01/14/10 4:02 PM EST
Morgan wants Hudson to join Nats
Outfielder believes pair could wreak havoc at top of lineup
By Bill Ladson / MLB.com
Morgan, Washington's leadoff hitter, would be happy to see him and Hudson hit back-to-back in the starting lineup and wreak havoc on opposing pitchers.
"Oh, my god. That would be a nasty dynamic duo," Morgan said via telephone. "He has the experience. I'm going to see that and feed off of it."
But Hudson would do more than hit second in the order, according to Morgan.
"I would learn so much from the guy. He brings more energy than I bring," Morgan said. "For him contributing to what we are doing here would be so great. He would fit right in to what we are trying to put together.
"His veteran leadership is amazing. He comes to the ballpark ready to work hard every day. He is basically what every team wants and needs. He is a Gold Glove second baseman. He will help us out in the National League East. If this happens, we are going to be something. You are going to see a different Nats team in 2010."
As for Morgan, he is already at the Nationals' Spring Training complex in Viera, Fla. He is swinging the bat without any problems, proving that his left hand is 100 percent.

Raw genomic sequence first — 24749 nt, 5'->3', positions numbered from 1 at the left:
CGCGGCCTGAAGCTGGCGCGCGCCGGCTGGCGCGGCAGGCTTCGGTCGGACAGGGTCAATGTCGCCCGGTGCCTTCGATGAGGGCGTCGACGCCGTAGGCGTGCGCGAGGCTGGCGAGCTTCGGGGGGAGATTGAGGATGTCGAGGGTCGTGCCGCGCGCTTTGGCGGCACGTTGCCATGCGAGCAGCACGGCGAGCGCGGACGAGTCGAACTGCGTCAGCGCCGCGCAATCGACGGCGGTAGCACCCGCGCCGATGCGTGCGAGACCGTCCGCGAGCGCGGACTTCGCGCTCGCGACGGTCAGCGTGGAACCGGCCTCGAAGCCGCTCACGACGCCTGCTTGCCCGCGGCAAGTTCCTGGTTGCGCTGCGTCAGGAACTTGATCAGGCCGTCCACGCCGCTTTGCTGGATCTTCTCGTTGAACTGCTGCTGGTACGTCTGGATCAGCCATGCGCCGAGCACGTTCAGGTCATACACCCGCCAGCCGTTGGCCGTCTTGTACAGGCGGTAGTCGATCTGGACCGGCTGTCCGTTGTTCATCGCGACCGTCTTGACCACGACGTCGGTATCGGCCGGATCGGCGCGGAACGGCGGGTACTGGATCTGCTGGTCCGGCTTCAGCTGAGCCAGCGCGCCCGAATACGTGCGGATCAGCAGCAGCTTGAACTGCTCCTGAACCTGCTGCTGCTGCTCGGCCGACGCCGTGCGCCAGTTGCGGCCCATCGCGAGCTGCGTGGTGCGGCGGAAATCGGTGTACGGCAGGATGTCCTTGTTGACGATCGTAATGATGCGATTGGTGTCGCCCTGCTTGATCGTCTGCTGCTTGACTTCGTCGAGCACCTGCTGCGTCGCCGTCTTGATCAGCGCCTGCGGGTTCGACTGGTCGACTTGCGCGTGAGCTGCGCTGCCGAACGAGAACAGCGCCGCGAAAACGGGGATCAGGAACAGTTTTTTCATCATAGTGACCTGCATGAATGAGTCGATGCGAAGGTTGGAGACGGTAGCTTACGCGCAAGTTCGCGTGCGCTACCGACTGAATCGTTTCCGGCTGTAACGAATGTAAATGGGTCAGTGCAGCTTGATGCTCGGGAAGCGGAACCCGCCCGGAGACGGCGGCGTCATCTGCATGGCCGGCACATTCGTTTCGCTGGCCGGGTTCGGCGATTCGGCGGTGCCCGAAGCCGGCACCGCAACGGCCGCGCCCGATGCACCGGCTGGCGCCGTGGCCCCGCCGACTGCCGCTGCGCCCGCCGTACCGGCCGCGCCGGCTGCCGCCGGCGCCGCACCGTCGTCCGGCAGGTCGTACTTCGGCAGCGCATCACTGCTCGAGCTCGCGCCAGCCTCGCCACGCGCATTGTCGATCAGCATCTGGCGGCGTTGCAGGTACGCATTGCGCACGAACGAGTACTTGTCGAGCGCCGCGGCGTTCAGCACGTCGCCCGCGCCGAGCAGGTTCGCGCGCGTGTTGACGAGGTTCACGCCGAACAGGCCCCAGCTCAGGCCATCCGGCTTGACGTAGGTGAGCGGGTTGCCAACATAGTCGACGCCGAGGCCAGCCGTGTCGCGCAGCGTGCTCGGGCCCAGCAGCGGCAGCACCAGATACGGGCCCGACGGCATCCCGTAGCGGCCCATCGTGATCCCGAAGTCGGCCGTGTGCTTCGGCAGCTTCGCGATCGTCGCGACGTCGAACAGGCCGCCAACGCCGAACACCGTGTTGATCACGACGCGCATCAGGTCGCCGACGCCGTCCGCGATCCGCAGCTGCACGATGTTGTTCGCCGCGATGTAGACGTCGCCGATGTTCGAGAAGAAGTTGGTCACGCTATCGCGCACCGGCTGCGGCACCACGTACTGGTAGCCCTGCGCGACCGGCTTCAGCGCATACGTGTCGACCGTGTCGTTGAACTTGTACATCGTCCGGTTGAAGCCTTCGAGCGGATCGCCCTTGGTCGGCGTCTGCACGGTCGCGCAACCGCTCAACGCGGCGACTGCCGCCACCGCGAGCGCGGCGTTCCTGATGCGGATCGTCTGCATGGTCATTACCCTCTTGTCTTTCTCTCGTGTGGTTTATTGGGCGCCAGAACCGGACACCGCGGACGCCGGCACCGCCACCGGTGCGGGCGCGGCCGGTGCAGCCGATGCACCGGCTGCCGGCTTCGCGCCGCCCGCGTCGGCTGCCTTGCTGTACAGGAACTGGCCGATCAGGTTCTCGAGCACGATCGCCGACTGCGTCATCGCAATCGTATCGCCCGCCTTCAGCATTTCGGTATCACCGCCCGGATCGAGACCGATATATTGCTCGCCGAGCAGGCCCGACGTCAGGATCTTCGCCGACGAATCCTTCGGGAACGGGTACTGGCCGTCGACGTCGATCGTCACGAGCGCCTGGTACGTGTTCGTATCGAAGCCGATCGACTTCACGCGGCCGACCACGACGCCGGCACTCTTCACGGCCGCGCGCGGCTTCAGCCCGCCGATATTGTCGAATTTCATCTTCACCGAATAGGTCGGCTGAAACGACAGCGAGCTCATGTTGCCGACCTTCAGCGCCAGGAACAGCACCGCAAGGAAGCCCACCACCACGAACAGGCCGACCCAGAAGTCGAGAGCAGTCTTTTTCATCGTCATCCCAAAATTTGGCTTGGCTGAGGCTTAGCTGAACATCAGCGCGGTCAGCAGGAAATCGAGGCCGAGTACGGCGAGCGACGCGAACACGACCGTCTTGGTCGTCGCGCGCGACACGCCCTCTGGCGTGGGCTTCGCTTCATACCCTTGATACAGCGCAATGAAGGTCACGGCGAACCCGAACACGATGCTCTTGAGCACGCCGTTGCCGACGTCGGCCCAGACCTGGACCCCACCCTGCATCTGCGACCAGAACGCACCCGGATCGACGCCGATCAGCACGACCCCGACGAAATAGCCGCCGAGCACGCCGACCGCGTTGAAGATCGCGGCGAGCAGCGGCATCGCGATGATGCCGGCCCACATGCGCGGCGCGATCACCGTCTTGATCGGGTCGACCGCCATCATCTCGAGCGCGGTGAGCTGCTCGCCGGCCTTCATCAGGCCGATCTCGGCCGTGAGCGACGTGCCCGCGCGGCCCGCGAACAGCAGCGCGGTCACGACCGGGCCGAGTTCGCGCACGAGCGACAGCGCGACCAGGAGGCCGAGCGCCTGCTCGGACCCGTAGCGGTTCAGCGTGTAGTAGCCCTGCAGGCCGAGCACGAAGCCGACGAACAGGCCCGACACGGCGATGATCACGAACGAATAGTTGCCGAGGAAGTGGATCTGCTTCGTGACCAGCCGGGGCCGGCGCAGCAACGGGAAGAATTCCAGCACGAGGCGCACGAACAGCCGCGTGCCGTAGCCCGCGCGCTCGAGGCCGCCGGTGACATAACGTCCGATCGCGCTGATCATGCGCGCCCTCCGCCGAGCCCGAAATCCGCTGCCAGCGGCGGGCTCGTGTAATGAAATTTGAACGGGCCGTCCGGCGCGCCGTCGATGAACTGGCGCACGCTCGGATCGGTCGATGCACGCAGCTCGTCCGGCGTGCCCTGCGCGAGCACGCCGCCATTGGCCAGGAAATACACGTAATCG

Morgan suffered a broken hand sliding headfirst into third base against the Cubs on Aug. 27. At first, Morgan thought he dislocated his fingers and figured he would stay in the game. But he realized the injury was worse when he couldn't grip a bat.
Morgan had hand surgery two days later and missed the rest of the season. The hand injury cut short a season that had taken off once Morgan came to the Nationals in a trade from Pittsburgh on June 30. Morgan hit .351 with one homer, 12 RBIs and 24 steals for Washington. The team finished 13-21 during his absence.
"The hand is good," Morgan said. "It's the most excited I've been since I went to my first big league camp. I'm very happy to be here. I'm so fired up about the 2010 season and what we have and what [general manager Mike] Rizzo just did."
Bill Ladson is a reporter for MLB.com. This story was not subject to the approval of Major League Baseball or its clubs.